US5217426 *14 Aug 19918 Jun 1993Baxter International Inc.Combination disposable plastic blood receiving container and blood component centrifuge
US5217427 *4 Oct 19918 Jun 1993Baxter International Inc.Centrifuge assembly
US5316029 *7 May 199231 May 1994Separation Oil Services, Inc.Oil separator
US5387342 *10 Nov 19937 Feb 1995Charles W. TaggartCentrifugal separator and method
US5484383 *28 Nov 199416 Jan 1996Bardyne, Inc.Orbital separator for separating more dense and less dense components of a mixture having a controllable discharge passageway
US5571068 *20 Jul 19945 Nov 1996Baxter International Inc.Centrifuge assembly
US5582724 *3 Jun 199410 Dec 1996International Separation Technology, Inc.Centrifuge and rotor for use therein
US5637152 *29 Mar 199510 Jun 1997Separation Oil Services, Inc.Soil washing apparatus and method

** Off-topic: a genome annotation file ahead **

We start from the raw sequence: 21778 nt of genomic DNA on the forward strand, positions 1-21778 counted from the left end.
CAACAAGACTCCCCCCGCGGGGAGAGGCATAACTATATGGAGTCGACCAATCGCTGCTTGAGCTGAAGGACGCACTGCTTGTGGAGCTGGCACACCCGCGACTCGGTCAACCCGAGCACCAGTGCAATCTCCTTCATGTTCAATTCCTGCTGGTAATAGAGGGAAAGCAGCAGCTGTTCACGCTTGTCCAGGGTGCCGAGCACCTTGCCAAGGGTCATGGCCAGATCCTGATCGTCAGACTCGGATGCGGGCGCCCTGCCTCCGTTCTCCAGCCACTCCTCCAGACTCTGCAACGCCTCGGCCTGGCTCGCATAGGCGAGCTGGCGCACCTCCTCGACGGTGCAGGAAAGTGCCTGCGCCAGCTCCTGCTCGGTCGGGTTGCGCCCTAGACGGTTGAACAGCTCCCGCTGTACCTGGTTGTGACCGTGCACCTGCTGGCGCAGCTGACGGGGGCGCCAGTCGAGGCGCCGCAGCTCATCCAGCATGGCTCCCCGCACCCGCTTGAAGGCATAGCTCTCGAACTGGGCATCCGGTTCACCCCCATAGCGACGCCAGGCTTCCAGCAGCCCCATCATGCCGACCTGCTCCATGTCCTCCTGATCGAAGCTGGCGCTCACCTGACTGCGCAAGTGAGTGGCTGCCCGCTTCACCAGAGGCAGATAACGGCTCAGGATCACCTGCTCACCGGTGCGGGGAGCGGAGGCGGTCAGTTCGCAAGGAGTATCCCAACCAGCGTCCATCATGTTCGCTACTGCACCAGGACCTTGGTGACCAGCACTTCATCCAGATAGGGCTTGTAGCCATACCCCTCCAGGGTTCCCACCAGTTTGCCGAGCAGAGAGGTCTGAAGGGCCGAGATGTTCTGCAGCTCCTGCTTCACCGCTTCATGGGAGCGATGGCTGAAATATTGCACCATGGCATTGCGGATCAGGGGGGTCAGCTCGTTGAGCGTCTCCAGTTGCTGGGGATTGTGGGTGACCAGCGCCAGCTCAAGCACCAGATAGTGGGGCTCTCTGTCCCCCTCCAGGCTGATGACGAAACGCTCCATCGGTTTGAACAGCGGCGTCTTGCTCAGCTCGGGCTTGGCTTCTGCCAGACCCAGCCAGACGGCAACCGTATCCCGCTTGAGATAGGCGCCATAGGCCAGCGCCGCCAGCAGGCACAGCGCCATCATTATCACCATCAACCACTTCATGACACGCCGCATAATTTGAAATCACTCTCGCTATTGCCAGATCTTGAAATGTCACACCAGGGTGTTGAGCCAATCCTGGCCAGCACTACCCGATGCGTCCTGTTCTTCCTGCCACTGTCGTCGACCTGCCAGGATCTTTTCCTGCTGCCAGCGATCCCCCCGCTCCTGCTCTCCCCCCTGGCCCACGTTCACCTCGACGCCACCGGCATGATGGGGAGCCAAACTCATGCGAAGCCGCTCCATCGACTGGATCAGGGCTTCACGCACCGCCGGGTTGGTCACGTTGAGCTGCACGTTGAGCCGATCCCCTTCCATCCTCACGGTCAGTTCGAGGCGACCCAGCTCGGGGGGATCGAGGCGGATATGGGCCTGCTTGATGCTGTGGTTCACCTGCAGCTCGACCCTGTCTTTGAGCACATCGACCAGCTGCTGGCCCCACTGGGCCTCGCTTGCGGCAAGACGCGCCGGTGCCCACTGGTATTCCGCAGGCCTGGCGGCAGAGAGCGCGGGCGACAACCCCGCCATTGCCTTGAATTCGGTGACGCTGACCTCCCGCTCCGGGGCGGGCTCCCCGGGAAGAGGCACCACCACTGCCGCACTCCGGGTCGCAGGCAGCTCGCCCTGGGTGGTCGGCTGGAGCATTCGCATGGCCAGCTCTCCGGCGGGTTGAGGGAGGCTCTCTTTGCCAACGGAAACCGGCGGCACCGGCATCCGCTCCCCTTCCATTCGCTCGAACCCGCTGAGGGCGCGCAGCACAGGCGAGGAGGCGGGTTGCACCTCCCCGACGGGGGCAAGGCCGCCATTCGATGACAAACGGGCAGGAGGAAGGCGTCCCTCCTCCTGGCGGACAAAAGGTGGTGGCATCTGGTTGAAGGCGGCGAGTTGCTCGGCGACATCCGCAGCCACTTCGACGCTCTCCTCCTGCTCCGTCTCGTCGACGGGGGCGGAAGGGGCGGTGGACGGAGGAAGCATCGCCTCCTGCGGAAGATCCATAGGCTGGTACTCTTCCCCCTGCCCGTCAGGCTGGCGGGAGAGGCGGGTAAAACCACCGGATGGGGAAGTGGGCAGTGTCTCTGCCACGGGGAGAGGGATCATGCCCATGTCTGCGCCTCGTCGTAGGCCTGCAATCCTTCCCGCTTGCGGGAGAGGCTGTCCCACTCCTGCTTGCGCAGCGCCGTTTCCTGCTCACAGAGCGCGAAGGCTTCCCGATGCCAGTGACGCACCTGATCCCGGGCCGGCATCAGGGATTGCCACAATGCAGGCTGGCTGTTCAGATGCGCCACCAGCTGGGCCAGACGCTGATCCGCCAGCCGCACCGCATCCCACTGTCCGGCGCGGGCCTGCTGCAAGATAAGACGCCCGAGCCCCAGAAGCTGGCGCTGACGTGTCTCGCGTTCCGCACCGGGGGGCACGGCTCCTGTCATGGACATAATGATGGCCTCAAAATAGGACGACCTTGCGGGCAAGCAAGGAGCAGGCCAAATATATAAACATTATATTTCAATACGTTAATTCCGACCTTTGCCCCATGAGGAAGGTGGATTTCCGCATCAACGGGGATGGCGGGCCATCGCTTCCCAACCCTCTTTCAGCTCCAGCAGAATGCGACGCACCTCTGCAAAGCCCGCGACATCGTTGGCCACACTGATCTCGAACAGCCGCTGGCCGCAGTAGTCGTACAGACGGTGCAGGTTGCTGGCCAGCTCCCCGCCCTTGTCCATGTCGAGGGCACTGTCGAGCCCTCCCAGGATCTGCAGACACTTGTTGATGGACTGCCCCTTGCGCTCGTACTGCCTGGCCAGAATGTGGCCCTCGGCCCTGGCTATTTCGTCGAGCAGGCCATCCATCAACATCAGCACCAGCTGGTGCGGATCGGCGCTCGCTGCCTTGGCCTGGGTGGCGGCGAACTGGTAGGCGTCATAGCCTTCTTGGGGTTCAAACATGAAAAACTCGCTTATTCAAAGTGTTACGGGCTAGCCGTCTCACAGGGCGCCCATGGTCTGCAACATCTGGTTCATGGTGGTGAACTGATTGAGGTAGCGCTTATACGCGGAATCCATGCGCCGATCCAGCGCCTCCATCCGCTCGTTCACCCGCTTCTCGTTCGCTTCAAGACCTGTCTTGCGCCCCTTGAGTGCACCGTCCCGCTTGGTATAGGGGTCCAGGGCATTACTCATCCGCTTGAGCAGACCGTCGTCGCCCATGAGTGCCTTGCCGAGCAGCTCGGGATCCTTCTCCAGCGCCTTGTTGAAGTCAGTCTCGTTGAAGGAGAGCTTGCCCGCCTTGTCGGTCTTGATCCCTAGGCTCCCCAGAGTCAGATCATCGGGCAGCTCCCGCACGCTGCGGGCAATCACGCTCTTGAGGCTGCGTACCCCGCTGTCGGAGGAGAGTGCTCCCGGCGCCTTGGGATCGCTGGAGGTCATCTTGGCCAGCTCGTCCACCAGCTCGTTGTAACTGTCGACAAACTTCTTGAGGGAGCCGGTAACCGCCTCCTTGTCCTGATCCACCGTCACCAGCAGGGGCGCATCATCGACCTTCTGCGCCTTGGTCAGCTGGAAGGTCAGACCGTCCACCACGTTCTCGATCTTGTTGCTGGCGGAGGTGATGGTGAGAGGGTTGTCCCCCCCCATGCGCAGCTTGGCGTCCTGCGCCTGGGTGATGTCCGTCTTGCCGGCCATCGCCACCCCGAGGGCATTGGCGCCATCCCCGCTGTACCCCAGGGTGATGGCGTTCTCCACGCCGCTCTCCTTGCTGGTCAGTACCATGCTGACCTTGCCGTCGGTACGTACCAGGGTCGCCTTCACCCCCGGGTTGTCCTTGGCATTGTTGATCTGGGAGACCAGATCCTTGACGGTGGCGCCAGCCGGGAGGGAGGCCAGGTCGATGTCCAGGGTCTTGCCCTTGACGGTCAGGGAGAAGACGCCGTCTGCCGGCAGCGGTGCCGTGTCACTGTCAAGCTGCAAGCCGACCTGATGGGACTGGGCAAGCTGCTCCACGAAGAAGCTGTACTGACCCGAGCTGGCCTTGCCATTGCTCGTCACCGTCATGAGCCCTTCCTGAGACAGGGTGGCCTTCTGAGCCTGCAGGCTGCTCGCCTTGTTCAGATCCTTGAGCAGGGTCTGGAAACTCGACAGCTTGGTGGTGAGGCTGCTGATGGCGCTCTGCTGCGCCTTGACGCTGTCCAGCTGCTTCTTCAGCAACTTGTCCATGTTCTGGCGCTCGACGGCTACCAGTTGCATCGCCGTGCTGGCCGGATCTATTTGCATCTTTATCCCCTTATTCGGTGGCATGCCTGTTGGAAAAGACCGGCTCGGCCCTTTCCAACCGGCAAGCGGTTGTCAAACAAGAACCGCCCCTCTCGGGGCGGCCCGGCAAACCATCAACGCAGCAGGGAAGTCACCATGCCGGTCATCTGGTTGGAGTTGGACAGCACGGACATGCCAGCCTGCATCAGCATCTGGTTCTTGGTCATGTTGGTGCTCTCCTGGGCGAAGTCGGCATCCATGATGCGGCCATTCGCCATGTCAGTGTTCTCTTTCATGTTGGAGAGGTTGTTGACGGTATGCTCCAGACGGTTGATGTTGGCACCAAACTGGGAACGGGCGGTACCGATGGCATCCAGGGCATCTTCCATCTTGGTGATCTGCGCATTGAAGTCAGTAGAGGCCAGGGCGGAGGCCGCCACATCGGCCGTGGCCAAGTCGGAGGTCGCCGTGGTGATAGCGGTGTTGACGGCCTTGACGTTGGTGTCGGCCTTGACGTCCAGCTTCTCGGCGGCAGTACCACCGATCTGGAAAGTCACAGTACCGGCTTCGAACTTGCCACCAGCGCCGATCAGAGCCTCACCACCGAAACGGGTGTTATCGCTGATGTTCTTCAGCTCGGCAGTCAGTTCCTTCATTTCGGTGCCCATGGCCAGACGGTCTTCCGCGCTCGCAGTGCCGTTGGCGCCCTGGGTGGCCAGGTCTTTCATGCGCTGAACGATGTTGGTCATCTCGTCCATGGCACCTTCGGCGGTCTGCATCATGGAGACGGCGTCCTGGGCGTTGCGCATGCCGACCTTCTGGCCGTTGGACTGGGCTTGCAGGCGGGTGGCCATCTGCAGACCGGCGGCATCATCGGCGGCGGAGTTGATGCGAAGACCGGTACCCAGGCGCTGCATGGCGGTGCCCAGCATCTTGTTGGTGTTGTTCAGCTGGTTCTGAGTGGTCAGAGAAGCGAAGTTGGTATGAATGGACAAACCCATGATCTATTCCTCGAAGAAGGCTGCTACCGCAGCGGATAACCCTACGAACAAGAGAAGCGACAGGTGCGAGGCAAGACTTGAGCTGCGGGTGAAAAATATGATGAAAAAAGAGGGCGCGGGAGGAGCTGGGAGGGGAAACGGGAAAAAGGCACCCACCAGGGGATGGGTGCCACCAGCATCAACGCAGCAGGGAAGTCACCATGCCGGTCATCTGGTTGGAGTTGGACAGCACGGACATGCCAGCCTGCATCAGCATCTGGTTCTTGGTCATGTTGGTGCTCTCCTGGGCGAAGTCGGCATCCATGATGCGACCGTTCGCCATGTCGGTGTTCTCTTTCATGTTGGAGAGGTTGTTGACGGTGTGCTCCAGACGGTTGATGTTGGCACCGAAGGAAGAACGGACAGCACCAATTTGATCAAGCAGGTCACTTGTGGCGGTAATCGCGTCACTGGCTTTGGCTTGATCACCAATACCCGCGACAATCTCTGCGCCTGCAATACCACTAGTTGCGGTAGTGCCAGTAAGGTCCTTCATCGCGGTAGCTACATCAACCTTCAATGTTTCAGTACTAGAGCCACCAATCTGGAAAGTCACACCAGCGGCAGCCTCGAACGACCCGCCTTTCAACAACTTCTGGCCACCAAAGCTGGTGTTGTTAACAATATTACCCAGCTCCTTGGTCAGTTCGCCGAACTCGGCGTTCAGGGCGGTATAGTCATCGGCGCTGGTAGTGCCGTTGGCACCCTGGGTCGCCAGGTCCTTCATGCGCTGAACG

US5759147 *7 Jun 19952 Jun 1998Baxter International Inc.Blood separation chamber
US634606917 Nov 199912 Feb 2002Separation Process Technology, Inc.Centrifugal pressurized separators and methods of controlling same
US660747325 Jan 200219 Aug 2003Econova Inc.Methods for centrifugally separating mixed components of a fluid stream under a pressure differential
US671968125 Jan 200213 Apr 2004Econova, Inc.Methods for centrifugally separating mixed components of a fluid stream
US6773389 *2 Nov 200110 Aug 2004Gambro IncFluid separation devices, systems and/or methods using a fluid pressure driven and/or balanced configuration
US70600179 Apr 200413 Jun 2006Econova, Inc.Centrifugal separators
US731444130 May 20061 Jan 2008Econova, Inc.Method for separating particulate matter from a fluid stream